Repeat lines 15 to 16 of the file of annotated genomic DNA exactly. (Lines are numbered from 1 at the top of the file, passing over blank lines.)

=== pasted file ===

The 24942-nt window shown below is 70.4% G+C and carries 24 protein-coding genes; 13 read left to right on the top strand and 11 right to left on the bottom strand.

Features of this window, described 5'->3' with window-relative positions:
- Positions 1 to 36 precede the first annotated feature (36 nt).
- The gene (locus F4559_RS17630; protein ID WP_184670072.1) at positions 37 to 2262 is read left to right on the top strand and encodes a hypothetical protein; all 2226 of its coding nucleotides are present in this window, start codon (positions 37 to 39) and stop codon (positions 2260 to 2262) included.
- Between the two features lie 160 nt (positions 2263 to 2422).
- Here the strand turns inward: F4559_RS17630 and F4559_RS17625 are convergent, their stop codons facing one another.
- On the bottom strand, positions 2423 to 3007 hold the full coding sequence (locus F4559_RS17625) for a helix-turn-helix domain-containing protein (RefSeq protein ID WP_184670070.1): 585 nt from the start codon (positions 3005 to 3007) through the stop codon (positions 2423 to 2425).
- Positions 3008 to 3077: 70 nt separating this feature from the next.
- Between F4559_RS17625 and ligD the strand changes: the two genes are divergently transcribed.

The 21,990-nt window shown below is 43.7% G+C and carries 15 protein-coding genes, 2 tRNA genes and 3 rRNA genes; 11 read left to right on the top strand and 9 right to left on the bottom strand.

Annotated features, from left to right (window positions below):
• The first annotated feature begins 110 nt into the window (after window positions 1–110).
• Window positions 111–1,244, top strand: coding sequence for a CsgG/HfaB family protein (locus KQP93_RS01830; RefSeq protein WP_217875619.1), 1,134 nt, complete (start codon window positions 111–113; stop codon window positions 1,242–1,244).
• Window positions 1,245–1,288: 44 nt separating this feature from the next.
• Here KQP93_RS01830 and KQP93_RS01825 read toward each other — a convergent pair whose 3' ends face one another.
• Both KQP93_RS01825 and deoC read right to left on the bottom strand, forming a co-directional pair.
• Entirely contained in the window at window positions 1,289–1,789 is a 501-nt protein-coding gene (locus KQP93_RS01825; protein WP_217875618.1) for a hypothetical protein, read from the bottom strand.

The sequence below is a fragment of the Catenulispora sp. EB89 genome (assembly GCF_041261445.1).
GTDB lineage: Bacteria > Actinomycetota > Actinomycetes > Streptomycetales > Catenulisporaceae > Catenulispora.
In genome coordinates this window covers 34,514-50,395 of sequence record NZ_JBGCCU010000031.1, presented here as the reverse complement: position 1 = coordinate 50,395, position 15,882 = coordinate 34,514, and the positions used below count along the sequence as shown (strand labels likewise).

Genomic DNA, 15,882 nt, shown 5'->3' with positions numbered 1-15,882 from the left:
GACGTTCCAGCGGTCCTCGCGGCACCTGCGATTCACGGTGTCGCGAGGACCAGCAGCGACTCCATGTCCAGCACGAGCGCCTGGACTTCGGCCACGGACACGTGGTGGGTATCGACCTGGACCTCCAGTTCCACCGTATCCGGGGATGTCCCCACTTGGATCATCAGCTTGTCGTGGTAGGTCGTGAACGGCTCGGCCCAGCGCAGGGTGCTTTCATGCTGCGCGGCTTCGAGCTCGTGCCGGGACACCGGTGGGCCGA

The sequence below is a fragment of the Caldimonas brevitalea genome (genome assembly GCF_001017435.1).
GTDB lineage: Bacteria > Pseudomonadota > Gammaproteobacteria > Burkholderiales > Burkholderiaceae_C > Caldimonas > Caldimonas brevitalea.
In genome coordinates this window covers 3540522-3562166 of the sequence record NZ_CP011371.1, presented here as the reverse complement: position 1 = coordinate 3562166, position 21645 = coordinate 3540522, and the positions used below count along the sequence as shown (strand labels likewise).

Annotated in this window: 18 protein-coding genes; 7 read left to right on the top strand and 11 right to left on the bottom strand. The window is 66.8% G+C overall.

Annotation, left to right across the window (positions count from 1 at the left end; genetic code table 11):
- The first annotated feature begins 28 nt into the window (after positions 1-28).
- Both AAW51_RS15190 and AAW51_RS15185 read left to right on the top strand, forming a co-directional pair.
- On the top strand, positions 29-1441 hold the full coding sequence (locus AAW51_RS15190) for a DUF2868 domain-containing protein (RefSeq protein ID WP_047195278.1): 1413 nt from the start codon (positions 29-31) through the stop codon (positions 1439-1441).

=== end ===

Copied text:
• Here KQP93_RS01830 and KQP93_RS01825 read toward each other — a convergent pair whose 3' ends face one another.
• Both KQP93_RS01825 and deoC read right to left on the bottom strand, forming a co-directional pair.